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4 in 10 Adults Over 50 Consult Online Reviews When Picking a Doctor

Topic: 4 in 10 Adults Over 50 Consult Online Reviews When Picking a Doctor

Finding a new doctor can be a daunting task. For help, many older adults turn to online reviews, a new study finds.

In fact, many people rate online reviews as highly as they would a recommendation from friends and family when picking a doctor, the new research found.

“Doctors and policymakers should know that many older adults are viewing and valuing online ratings and reviews when choosing physicians,” said researcher Dr. Jeffrey Kullgren. He’s an associate professor of internal medicine at the University of Michigan in Ann Arbor.

However, “the information on online physician rating sites often provides little insight into the context of health care encounters or the quality of care provided,” Kullgren added. “This can make some patients skeptical of ratings and reviews.”

Diana Zuckerman is president of the National Center for Health Research, a nonprofit think tank that conducts research on a range of health issues. She said that choosing a doctor is a complex undertaking.

“The trouble with these ratings are they’re not based on how good the physician is,” said Zuckerman, who wasn’t involved in the new study. “They’re usually based on convenience issues, like how long do you have to wait in the waiting room, how nice is the doctor, and does the doctor listen to you. These are all nice things, but they’re not really the important things.”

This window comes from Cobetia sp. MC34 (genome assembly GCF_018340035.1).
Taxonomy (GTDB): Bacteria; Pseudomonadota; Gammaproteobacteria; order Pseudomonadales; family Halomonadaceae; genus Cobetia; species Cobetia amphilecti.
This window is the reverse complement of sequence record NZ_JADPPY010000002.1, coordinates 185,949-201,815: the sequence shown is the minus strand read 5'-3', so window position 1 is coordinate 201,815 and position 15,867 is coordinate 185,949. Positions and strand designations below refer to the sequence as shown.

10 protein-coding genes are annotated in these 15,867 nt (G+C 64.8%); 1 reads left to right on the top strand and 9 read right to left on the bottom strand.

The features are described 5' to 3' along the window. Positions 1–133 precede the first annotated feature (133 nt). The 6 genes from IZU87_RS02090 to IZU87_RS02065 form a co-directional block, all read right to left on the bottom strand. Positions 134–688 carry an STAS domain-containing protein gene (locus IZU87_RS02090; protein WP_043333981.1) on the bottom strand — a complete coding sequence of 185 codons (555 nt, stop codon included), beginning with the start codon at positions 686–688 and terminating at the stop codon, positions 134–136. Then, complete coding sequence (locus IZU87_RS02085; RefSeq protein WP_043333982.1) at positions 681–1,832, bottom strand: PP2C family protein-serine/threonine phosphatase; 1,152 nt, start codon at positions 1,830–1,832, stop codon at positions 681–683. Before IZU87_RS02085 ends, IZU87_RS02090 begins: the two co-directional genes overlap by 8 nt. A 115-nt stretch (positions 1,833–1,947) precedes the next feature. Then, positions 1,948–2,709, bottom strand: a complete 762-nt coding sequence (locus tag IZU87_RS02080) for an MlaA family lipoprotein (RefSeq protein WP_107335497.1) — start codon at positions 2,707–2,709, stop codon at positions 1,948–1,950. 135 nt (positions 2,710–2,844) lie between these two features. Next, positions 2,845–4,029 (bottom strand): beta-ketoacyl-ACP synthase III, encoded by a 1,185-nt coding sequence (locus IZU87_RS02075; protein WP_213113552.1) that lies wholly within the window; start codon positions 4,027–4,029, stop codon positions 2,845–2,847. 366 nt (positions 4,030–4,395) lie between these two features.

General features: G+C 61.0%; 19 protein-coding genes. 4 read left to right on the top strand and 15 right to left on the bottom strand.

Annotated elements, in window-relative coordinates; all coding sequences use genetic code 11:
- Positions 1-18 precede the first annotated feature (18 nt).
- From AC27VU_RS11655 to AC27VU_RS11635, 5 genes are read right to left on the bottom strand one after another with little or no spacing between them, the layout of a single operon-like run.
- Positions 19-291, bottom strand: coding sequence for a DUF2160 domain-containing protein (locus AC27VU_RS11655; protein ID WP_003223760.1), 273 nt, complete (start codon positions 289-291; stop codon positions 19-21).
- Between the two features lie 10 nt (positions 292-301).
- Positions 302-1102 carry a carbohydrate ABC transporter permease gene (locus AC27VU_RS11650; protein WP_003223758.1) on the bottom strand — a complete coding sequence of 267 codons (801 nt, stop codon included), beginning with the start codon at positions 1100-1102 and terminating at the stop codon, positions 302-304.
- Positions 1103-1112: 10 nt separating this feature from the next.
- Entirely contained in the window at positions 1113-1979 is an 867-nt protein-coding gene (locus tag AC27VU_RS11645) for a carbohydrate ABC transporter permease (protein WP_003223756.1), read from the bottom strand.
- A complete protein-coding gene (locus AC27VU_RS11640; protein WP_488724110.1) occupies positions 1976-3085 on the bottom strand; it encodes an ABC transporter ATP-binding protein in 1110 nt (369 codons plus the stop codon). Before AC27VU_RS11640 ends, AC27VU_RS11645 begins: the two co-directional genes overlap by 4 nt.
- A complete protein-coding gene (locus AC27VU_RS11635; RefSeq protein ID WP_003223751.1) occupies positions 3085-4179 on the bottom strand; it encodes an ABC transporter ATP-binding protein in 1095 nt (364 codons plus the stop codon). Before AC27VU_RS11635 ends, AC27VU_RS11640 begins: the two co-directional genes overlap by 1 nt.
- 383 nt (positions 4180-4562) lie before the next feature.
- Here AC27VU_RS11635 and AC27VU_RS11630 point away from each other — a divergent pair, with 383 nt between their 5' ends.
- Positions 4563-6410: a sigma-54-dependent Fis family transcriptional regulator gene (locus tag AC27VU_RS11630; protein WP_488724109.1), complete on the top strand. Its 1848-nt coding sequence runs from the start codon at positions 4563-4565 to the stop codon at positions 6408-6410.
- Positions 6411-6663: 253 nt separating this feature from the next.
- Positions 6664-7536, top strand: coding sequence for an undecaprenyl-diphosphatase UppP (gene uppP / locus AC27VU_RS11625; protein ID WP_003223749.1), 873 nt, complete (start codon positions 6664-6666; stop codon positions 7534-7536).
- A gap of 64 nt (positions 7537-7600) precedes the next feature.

In the new study, Kullgren and colleagues used data from the National Poll on Healthy Aging, a recurring survey of U.S. adults.

In all, the survey found that 40% of adults aged 50 to 80 have used online doctor rating sites and trust them almost as much as recommendations from family or friends for choosing a doctor. Also, online ratings were seen as more important than where a doctor went to medical school or trained.

“Many older adults now find online ratings and reviews to be very important when choosing a physician, and some individuals are more likely to use and value this information,” Kullgren noted.

Women, people with more education and those with chronic conditions were the most likely to turn to online rating sites, the investigators found.

Still, other factors besides online reviews were important in choosing a doctor. These included whether the doctor accepted their health insurance (93%) and whether the doctor was of the same race or ethnicity (2%). Online doctor ratings and reviews ranked ninth in importance.

Every patient who is choosing a physician needs to consider what information is most important to them, and understand its potential upsides and downsides, Kullgren said.

Topic Discussed: 4 in 10 Adults Over 50 Consult Online Reviews When Picking a Doctor

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